Archive for March, 2015

Kurt sleeping at WNYU 1989 300 dpi

Thanks for the photograph to Hugh Foley – and like the individual pictured, my day started with a lie-in. Well…I mean…It started with the dog getting me up for an 8am walk, THEN with a lie-in. The rest of the day? Well, I checked the paintwork on the two tables I stripped, sanded and varnished yesterday – then I hung some family pictures for my mum. Another dog walk, a little book work, a pleasant lunch, arrival of my little sister…A pleasant day in Spain.

And that’s the truth really, a ‘book launch day’ is just like any other day – were you expecting more? Books are all about the early days – think about it, does any site/paper/station review an old book? For the last few months I’ve been putting in a little blood, sweat, tears and toil to get it out there, do what I can to support, make sure I feel I’ve done enough and that I feel nothing but happiness and pride over here.

So, here I sit waiting to see if “I Found My Friends: the Oral History of Nirvana” meets the approval of fans, of critics…We’ll see shall we? Naturally I hope it lives up to billing, that it makes the people involved proud, that it shows proper respect all round.

So, all I can do today perhaps is make the many thank yous due…Apologies for the lonnnnng list but as I’ve said all along, 210 individuals, 170 of the bands who played with Nirvana 1987-1994, two-thirds of Nirvana’s shows…That’s a lot of people due a thank you! Hope it gives you a sense too of who was a part of this and who you’ll hear from:

24-7 Spyz (Forrest), 3 Merry Widows (Charles Shipman, Alice Spencer, Sean Garcia, Marc Enger)

Aaron Burckhard (Nirvana/Under Sin), Adam Kasper, Alex Kostelnik, Amorphous Head (Joe Goldring), Andre Stella, Jux County (Andrew Monley), Anxiety Prophets (Josh Kriz), Arm (Danielle Mommertz, Stephan Mahler, Marcus Grapmayer)

Bad Mutha Goose (Tim Kerr), Barb Schillinger, Bayou Pigs (David Yammer), Becca Jones-Starr, Bhang Revival (Lori Joseph), Bible Stud (Glen Logan), Biquini Cavadão (Bruno Castro Gouveia), Björn Again (Rod Stephen), Black Ice (Duke Harner, Tony Poukkula), Blank Frank and the Tattooed Gods (Bill Walker), Blood Circus (Geoff Robinson), Bruce Pavitt, Butthole Surfers (Paul Leary)

Calamity Jane (Lisa Koenig), Calamity Jane/Sister Skelter (Gilly-Ann Hanner), Captain America (Andy Bollen, Gordon Keen), Carl Chalker (the Twist), Cat Butt (James Burdyshaw), Caustic Soda (Rénee Denenfeld), Chad Channing (Nirvana), Charmin’ Children (JB Meijers), Cheater Slicks (Dana Hatch), Chemical People (Dave Naz), Chemistry Set (Scott Vanderpool), Chokebore (Troy von Balthazar), Claw Hammer (Jon Wahl), Cliffs of Doneen (Lex Lianos and Flynn), Coffin Break (Peter Litwin), Come (Chris Brokaw), Come (Thalia Zedek), Conrad Uno, Cordelia’s Dad (Peter Irvine, Tim Eriksen), Cows (Kevin Rutmanis), Crash Worship, Crow (Peter Fenton), Crunchbird (Jaime Robert Johnson), Cynthia Bergen, Cypress Hill (B-Real)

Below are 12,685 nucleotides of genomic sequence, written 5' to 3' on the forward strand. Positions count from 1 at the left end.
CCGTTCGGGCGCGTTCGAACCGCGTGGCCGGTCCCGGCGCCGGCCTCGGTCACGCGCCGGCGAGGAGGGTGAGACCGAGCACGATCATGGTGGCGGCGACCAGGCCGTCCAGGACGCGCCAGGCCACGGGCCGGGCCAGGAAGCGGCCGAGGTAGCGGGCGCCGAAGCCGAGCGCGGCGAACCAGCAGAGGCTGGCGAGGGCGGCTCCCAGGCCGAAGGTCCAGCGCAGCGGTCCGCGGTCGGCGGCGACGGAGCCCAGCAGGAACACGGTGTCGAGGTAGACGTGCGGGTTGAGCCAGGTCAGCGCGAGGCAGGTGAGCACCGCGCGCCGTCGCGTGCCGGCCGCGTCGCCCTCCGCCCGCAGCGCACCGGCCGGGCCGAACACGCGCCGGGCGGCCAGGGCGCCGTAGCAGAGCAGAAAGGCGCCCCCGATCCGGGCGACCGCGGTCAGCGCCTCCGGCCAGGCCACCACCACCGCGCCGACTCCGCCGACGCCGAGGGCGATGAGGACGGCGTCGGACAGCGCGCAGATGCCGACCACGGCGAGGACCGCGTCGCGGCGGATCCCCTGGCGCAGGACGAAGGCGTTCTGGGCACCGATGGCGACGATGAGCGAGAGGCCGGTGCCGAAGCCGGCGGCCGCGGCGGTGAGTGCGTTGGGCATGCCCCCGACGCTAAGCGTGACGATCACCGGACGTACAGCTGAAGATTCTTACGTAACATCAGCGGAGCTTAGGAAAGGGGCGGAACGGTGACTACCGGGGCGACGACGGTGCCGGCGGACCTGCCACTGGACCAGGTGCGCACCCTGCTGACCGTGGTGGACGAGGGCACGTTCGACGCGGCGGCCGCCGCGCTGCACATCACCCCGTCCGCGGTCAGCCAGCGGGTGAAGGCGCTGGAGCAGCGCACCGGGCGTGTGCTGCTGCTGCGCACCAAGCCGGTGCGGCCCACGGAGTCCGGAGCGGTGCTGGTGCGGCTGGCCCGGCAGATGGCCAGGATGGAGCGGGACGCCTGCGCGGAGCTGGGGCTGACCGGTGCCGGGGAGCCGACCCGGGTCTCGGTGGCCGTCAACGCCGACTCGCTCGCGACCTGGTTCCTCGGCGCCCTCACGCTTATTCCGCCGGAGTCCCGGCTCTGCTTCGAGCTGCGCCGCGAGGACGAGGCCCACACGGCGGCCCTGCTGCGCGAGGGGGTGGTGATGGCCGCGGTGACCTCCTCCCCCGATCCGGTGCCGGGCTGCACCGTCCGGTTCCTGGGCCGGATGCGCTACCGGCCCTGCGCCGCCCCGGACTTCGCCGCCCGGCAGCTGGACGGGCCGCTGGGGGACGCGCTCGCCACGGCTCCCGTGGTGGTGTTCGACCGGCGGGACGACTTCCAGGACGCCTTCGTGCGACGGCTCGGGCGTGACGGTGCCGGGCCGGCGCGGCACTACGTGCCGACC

D.O.A. (Joe Keithley), Dangermouse (George Smith), Dave Foster (Nirvana/Helltrout/Mico de Noche), David Von Ohlerking, Death of Samantha (Doug Gillard), Defalla (Castor Daudt, Edu K), Dickless (Lisa Smith), Distorted Pony (Ted Carroll), Dominic Davi, Dr Sin (Ivan Busic)

Eleventh Dream Day (Janet Beveridge Bean & Rick Rizzo), Enas Barkho

Fitz of Depression (Ryan von Bargen), Flor de Mal (Marcello Cunsolo)

Gillian G. Gaar, Girl Trouble (Bon von Wheelie), Gobblehoof (Tim Aaron), God Bullies (Mike Hard), Grinch (Billy Alletzhauser), Grind (Ben Munat, David Triebwasser, Pete Krebs), Gumball (Don Fleming)

Half Japanese (Jad Fair), Haywire (Vadim Rubin), Heavy into Jeff (Robin Peringer), Hell’s Kitchen (David Chavez), Helltrout (Jason Morales), Herd of Turtles (Shawn Lawlor), Hitting Birth (Daniel Riddle), Hole (Eric Erlandson, Jill Emery), Holy Rollers (Joseph Aronstamn)

I Own the Sky (Joseph Hayden), Industrial Pirata (Elias Ziede), Inspector Luv and the Ride Me Babies (Ty Willman)

Skin Yard (Jack Endino), Jacob’s Mouse (Hugo Boothby, Jebb Boothby, Sam Marsh), Jardal Sebba, Jello Biafra, Jesse Harrison, Jim Merlis, JJ Gonson, Jonathan Burnside, Jose Soria (Happy Dogs)

Kai Kln (Neil Franklin, Scott Anderson), Kaptain ‘Scott Gear’ Skillit Weasel, Kevin Kerslake, Kill Sybil (Larry Schemel), King Krab (Nathan Hill), Knife Dance (Tom Dark)

Leaving Trains (Falling James), Lisa Sullivan, Lonely Moans (J.M. Dobie), Lonely Moans (Shambie Singer), Loop (Robert Hampson), Los Brujos (Gabriel Guerrisi), Love Battery (Kevin Whitworth)

Machine (John Purkey, Ryan Loiselle), Yellow Snow (Brian Naubert and Pat Watson), Bobby Delcour (Sleeper Cell), Maria Mabra (Hell Smells), Meat Puppets (Cris Kirkwood), Medelicious (Henry Szankiewicz), Melissa Auf der Maur (Hole), Mexican Pets (Patrick Clafferty), Midway Still (Paul Thomson), Monkeyshines (Tom Trusnovic), Mousetrap (Craig Crawford), Mudhoney (Steve Turner), My Name (Abe Brennan)

Napalm Sunday (Ed Farnsworth), Nardwuar, New Radiant Storm King (Peyton Pinkerton, Matt Hunter), Nubbin (Timo Ellis), Nunbait (Shaun Butcher)

Oily Bloodmen (Seth Perry)

Pansy Division (Jon Ginoli), Paradogs (Eric Jeevers), Paul Harries, Paul Kimball (Helltrout/Landsat Blister), Pele (Ian Prowse), Pirata Industrial (Elias Ziede), Portia Sabin (Kill Rock Stars), Power of Dreams (Keith Walker), Psychlodds (Ryan Aigner)

Rat at Rat R (John Myers, Victor Poison-Tete), Rawhead Rex (Eric Moore), Rhino Humpers (Brian Coloff), Roger Nusic